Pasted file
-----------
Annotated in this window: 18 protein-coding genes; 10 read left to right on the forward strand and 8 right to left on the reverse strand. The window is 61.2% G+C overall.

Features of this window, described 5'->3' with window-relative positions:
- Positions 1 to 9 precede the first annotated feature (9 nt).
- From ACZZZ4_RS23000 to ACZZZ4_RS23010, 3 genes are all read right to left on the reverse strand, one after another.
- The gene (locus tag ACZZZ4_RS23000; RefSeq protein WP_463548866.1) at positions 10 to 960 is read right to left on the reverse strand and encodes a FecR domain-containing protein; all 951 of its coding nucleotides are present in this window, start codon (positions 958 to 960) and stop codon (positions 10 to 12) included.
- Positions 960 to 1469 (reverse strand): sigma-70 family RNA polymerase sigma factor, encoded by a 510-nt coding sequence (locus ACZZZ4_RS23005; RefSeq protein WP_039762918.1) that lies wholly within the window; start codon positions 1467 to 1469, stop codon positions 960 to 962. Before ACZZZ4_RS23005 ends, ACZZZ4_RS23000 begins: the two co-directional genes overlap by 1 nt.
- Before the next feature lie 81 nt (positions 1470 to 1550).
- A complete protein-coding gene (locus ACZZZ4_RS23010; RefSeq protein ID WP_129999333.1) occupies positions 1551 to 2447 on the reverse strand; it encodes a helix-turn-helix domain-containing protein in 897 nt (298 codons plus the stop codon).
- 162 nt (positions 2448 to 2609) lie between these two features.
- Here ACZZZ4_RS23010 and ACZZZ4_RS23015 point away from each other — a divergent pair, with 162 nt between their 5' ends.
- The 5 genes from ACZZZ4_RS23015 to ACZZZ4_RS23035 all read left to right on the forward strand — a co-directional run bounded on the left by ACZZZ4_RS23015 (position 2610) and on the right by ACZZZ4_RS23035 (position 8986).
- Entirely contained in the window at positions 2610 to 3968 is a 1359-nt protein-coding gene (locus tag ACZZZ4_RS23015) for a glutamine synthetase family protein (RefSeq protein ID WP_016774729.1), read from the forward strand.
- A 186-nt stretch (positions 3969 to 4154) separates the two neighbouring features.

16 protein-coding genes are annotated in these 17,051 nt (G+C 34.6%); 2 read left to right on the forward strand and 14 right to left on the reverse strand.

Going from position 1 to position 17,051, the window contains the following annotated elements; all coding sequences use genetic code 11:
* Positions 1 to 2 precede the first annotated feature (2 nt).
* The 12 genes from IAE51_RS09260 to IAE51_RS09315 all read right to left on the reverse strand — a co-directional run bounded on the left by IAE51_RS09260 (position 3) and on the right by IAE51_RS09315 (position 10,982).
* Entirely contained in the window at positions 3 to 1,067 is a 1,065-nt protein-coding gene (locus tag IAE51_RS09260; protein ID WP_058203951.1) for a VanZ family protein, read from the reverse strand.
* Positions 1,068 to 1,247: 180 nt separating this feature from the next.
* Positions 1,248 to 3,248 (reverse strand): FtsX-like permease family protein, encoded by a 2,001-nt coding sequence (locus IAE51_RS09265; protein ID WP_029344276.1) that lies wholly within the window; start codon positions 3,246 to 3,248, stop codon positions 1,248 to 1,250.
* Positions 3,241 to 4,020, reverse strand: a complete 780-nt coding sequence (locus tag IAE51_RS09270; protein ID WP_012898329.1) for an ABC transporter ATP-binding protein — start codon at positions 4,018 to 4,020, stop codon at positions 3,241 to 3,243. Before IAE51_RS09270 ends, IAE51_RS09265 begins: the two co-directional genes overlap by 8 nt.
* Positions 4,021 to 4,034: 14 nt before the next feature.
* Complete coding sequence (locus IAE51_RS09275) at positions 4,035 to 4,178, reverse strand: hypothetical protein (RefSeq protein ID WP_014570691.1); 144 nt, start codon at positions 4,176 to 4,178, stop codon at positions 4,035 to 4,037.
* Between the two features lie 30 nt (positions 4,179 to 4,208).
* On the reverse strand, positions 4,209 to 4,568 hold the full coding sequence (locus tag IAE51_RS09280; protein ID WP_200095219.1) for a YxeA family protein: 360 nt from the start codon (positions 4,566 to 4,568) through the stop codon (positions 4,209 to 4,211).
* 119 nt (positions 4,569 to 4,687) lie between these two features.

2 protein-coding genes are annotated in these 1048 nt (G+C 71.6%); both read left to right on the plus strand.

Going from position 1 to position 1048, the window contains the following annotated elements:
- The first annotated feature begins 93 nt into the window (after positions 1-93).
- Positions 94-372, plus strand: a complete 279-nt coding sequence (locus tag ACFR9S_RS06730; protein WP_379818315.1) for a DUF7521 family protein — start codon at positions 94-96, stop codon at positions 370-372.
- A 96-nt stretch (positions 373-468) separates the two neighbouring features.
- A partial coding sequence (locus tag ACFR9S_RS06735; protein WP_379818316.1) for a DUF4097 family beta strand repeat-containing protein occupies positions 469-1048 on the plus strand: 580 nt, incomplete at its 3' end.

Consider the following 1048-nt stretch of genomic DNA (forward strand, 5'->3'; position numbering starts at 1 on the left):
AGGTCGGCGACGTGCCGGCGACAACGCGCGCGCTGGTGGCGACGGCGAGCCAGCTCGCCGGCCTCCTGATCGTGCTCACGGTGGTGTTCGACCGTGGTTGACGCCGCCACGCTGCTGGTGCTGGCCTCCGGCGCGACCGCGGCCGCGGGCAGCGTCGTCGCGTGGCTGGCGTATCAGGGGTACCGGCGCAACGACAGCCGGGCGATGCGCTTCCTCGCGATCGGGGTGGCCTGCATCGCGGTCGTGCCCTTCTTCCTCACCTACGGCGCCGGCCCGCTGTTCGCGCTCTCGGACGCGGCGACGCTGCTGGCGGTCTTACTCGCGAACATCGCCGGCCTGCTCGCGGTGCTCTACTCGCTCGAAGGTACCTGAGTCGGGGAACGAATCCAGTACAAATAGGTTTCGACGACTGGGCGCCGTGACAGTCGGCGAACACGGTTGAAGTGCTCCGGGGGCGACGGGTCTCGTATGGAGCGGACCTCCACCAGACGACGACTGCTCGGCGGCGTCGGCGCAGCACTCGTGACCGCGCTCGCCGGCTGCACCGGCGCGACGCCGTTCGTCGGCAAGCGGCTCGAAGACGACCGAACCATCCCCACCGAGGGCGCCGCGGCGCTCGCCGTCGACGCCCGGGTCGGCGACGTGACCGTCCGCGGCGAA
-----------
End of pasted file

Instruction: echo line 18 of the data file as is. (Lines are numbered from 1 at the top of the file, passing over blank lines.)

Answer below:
* Entirely contained in the window at positions 3 to 1,067 is a 1,065-nt protein-coding gene (locus tag IAE51_RS09260; protein ID WP_058203951.1) for a VanZ family protein, read from the reverse strand.